Martha and I developed a bond over the months that followed, and I for a while had a hard time believing her prognosis. She was so full of life. She loved to laugh, and tell stories about her days as one of the only female investment bankers in New York, how she met her husband, and how she learned her colorful vocabulary. Martha professed a strong faith in God, but would very quickly let the curse words fly if something made her mad. Only Martha could pull that off with class.
It was so hard to believe such a tiny person could have such a large heart. It did not take me very long to learn not to admire anything in her home, because if you did, Martha would give it to you. Value did not matter. What mattered to her was making her friends happy. During my time with Martha, I was pregnant with my third child, and she worried about me as if she was my grandmother. My friend and I went to lunch one day, and were involved in a minor car accident. I was not hurt, but asked the office secretary to call her and let her know that my visit with her that day was going to be delayed. By the time we arrived back at the office, the secretary approached me, and urgently advised me to call Martha and let her know that I was ok. Her words to me were, “Martha is ready to send flowers to your funeral”.
One day, I began to see a decline in Martha. She had less energy, and was having more pain. Suddenly, Martha was not as talkative as she used to be, but always smiled when I was there, and continued to ask me about my life and family. I think it created a diversion for her, even for a brief period, to help her forget about her pain. I approached Hospice with her, but she would hear nothing of it. “Hospice is about dying”, she would say, “And besides they cannot do anything for me that you cannot do”.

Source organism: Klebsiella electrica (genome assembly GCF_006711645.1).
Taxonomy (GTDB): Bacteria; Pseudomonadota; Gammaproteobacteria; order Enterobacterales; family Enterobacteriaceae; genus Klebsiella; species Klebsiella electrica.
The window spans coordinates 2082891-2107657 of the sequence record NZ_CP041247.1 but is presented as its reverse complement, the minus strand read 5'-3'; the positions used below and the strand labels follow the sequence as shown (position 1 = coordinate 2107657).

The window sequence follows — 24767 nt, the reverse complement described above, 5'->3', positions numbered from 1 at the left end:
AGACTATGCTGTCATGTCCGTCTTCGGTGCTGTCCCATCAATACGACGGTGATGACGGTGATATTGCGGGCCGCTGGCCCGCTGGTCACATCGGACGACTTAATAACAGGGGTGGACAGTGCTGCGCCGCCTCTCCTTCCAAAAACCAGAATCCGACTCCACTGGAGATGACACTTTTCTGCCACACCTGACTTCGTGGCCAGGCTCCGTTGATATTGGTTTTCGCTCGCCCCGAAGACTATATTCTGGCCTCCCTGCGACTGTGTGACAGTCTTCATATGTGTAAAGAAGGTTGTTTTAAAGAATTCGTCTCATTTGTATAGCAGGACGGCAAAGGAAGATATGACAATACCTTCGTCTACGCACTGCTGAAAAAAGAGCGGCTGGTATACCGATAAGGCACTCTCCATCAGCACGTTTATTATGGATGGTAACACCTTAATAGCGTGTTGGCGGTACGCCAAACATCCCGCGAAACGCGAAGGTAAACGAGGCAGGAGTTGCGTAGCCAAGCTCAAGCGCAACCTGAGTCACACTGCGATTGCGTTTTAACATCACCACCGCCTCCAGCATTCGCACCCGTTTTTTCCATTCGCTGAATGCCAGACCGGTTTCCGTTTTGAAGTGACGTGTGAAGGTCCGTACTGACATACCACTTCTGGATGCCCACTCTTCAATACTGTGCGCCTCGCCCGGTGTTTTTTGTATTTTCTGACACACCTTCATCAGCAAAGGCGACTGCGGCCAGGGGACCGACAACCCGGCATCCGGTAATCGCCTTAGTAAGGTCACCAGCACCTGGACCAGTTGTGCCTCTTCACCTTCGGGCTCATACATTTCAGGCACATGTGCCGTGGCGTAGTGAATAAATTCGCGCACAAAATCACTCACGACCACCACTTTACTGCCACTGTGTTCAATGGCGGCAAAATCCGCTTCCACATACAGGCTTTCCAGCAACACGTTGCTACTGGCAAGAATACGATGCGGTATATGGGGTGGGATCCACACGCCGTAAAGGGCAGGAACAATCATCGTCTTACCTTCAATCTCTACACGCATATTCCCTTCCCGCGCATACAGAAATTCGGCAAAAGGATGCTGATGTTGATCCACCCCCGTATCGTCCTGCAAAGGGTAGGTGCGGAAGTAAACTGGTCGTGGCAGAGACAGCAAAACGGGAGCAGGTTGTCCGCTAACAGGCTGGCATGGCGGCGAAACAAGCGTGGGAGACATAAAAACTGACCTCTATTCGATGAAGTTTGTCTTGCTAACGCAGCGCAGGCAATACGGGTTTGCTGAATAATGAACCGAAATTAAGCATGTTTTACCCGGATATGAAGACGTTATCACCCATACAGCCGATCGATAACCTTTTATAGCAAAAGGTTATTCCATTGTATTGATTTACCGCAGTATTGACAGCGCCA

We continued to make adjustments in her pain medications, and try to make her as comfortable as possible, until one weekend, I received a frantic call from her housekeeper, Doris. She was very apologetic for calling me on my day off, but was distraught and said, “You are the only one she will listen to. Martha is very depressed, and saying she is going to take her entire bottle of pain medication”. I spent an hour on the phone with Martha and Doris that day, and hung up with Martha promising she would not do anything to hurt herself until I saw her again. She never threatened suicide anymore after that, but began to become more distant over time.
Not long after that, I learned Martha had been admitted to the hospital with acute leukemia. The next morning, I made plans to visit with her, but was stopped short by a telephone call from Doris. Martha had died that morning. As I sat there choking back the tears, Doris comforted me by telling me how much our visits had meant. She said, “You always made time for Martha, and that was so important to her”.
Thirteen years later, I still think about Martha from time to time, and laugh when I think about her spunk and charm, but most of all, I think about how she taught me that sometimes it is just the little things in life that matter most. ~